*Post written to the sound of The Pogues singing Thousands Are Sailing*

At pub quiz one night they asked the decade of the Irish Great Famine. In my infinite ignorance I thought it was early 20th century, but fortunately an English team member knew better. He also said “It was in the 1840s, but the Irish talk about it like it was only yesterday”.

Discussing this book with my Irish trainee I notice the same and Wikipedia summarized why: “Modern historians regard it as a dividing line in the Irish historical narrative, referring to the preceding period of Irish history as “pre-Famine”.”

After reading The Star of the Sea I can better understand why.

In the winter of 1847 the fictional ship Star of the Sea starts a 26-day journey from Ireland to New York. Aboard are the Famine refugees, from the bankrupt aristocrats who eat multi-course meals, to the desperate peasants at death’s door. The division between first class and steerage might seem wide, but past connections will influence the crossing’s astonishing events.

Also on board is Dixon, an American reporter who many years later decides to publish a book about that voyage – his book is the one you’re reading now. Sometimes he speaks in the first person and sometimes he’s an invisible narrator. He also includes clippings from fictional articles, testimonials he collected from passengers, pieces of the Captain’s log and snippets of real letters exchanged between emigrants and the families they left behind. Dixon’s narrative also intertwines life aboard the Star of the Sea with the passengers’ past lives.

This gimmick could’ve easily become too contrived but it actually helps create the realistic feel of the story.

My favorite part was probably one character’s life in the London slums. He’s fascinated by petty crime and the words that can describe it:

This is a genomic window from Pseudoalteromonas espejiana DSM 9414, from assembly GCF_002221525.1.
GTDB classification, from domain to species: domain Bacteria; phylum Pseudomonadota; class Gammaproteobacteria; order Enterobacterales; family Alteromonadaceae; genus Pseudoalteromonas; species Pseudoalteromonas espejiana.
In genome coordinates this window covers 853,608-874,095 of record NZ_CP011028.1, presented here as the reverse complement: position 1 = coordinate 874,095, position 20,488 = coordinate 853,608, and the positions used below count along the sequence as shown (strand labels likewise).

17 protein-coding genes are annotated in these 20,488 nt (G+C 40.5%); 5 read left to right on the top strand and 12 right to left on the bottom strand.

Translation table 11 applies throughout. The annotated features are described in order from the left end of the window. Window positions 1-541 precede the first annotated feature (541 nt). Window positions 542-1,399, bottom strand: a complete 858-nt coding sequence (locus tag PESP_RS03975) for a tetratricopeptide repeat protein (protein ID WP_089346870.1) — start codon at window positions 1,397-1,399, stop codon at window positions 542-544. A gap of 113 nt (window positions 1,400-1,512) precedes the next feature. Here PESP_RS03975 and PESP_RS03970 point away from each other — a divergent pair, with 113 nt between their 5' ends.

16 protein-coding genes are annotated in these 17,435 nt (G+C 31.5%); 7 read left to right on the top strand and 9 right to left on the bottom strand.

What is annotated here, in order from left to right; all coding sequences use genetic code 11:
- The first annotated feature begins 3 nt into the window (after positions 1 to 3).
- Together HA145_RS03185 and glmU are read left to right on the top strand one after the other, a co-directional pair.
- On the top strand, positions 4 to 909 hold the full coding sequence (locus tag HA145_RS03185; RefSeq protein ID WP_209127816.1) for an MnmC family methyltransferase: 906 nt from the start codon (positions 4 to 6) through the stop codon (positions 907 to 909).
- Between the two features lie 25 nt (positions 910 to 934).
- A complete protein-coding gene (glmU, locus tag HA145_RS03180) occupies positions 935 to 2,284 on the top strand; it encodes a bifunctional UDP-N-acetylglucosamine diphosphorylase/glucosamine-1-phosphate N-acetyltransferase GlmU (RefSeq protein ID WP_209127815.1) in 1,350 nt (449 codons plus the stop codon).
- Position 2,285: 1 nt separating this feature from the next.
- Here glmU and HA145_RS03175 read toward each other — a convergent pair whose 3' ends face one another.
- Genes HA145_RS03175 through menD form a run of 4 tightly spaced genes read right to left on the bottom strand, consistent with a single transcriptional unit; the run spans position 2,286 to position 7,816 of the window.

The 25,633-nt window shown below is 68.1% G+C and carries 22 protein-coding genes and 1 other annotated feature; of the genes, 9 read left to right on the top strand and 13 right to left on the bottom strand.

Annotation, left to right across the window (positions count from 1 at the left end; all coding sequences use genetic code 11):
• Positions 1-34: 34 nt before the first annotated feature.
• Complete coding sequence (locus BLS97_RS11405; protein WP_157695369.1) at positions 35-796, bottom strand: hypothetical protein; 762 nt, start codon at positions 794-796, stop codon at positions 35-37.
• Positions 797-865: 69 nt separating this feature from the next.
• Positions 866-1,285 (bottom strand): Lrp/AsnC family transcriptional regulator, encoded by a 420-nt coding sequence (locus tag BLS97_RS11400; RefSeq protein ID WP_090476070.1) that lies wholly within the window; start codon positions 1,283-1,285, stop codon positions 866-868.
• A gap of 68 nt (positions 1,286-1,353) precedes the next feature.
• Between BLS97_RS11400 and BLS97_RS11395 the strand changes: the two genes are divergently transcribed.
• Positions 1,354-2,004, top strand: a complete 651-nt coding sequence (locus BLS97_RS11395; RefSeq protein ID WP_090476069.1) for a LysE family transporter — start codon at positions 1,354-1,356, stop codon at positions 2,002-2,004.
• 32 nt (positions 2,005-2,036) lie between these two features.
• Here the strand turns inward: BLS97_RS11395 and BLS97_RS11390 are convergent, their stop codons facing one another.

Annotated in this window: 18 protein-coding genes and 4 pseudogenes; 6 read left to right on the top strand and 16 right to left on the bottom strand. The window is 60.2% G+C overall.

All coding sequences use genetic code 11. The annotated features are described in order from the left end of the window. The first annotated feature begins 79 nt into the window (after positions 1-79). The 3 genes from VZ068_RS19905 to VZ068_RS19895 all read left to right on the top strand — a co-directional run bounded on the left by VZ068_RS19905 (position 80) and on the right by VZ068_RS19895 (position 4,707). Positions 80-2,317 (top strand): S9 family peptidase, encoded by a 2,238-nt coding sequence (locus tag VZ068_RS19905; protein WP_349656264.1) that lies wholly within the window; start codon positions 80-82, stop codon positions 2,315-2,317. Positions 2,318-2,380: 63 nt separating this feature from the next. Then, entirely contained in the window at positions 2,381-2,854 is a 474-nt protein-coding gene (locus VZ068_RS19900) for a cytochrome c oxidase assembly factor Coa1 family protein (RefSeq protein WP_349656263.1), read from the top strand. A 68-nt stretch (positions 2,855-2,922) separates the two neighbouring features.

The lexicon of crime became his favourite contemplation. The English possessed as many words for stealing as the Irish had for seaweed or guilt. With rigour, with precision, and most of all with poetry, they had categorised  the language of thievery into sub-species, like fossilised  old deacons  baptising butterflies. Every kind of robbery had a verb of its own.

There’s also a great moment where we find out how Charles Dickens really got the information that inspired Oliver Twist.

It’s an obviously well researched book and I appreciated O’Connor’s candor about the causes of the Famine. He doesn’t spare the Irish land owners and is also not kind on the US authorities. The last chapters are extremely powerful as we get a vivid account of the origins of Ellis Island, which remains one of my favorite museums.

Not directly connected to the book, but that a look at these two amazing episodes I took from Wikipedia:

Ottoman aid

In 1845, Ottoman Sultan Abdülmecid declared his intention to send £10,000 to Irish farmers but Queen Victoria requested that the Sultan send only £1,000, because she herself had sent only £2,000. The Sultan sent the £1,000 sterling but also secretly sent three ships full of food. The English courts tried to block the ships, but the food arrived at Drogheda harbour and was left there by Ottoman sailors.

From Native Americans

In 1847, midway through the Great Irish Famine (1845–1849), a group of Native American Choctaws collected $710 (although many articles say the original amount was $170 after a misprint in Angie Debo‘s The Rise and Fall of the Choctaw Republic) and sent it to help starving Irish men, women and children. “It had been just 16 years since the Choctaw people had experienced the Trail of Tears, and they had faced starvation… It was an amazing gesture.” according to Judy Allen, editor of the Choctaw Nation of Oklahoma’s newspaper, Bishinik, based at the Oklahoma Choctaw tribal headquarters in Durant, Oklahoma. To mark the 150th anniversary, eight Irish people retraced the Trail of Tears, and the donation was publicly commemorated by President Mary Robinson.


Other thoughts: Fingers & Prose (and yours?)